I am speaking with Scott Barton about global food politics and corporate opportunism. “Attendance is open to all and the spirit, as always at Symposium events, will be as co-operative, lively and inclusive as possible.” Register here. This is at 2:00 p.m. East Coast time.
Where are we on Golden Rice?
Golden Rice, genetically engineered to contain beta carotene, has long been the poster child for the benefits of GMOs—as witnessed by this Time Magazine cover of July 31, 2000.
Beta-carotene is a precursor of vitamin A and the idea behind this rice was that it could—a conditional word expressing uncertainty—help prevent blindness due to vitamin A deficiency in areas of the world where this deficiency is rampant.
But vitamin A deficiency is a social problem. Fruits and vegetables containing beta-carotene are widely available in such areas, but are not grown or consumed as a result of cultural or economic issues. If they are consumed, people cannot absorb the beta-carotene cannot be absorbed because of poor diets, diarrheal diseases, or worms.
Here we are, 16 years after the Time cover, and Golden Rice is still not on the market.
I predicted its current problems in my book, Safe Food: The Politics of Food Safety, first published in 2003. In Table 12 (page 158) I outlined the many basic research studies and research on production, consumer acceptance and use, and clinical effectiveness that would have to be done before Golden Rice could be shown to achieve its intended purpose. Much of this research has now been done but plenty more still needs doing on getting it produced and into the mouths of people who most need its beta-carotene.
Proponents of the benefits of Golden Rice, however, complain that anti-GMO activists are responsible for keeping the rice off the market.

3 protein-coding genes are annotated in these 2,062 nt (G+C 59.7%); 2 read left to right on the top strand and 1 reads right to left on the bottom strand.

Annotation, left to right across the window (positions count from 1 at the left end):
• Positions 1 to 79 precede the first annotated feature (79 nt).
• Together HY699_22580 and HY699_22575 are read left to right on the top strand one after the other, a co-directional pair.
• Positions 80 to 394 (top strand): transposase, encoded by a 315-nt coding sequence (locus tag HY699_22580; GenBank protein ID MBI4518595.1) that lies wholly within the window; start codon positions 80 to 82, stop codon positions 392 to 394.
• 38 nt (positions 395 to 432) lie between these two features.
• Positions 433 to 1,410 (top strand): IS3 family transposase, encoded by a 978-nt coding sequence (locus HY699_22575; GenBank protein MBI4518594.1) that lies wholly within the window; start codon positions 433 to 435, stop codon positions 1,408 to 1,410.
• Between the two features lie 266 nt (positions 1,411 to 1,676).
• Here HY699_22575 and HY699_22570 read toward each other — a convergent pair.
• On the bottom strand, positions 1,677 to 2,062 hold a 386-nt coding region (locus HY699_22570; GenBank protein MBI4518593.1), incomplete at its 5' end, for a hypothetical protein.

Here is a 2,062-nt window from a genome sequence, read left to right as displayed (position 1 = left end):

Not so, says an article in the Source, a publication of Washington University in St. Louis. Based on what some of its researchers have just published in an article in Agriculture and Human Values, the Source quotes one of its authors:
The rice simply has not been successful in test plots of the rice breeding institutes in the Philippines, where the leading research is being done,” Stone said. “It has not even been submitted for approval to the regulatory agency, the Philippine Bureau of Plant Industry (BPI)…The simple fact is that after 24 years of research and breeding, Golden Rice is still years away from being ready for release.”
As I learned long ago, even the slightest skepticism about Golden Rice is perceived by uncritical proponents of GMOs as an attack on science and the entire food biotechnology enterprise. If you publicly express doubt that Golden Rice can solve the vitamin A problem, you will be accused, as I have been, of responsibility for the illnesses and deaths of millions of children.
As the table in Safe Food makes clear, Golden Rice is a highly technical approach to solving a nutritional problem resulting from cultural and socioeconomic factors.
Such solutions do occasionally succeed. The best examples I can think of are iodized salt to prevent goiter and water fluoridation to prevent tooth decay. But both of these interventions address geographical mineral deficiencies, not deficiencies resulting from cultural prohibitions or poverty.
Is Golden Rice worth a try? Sure it is. But not when it is used to demonstrate that GMO foods are good for the public as well as the owners of seed and pesticide companies.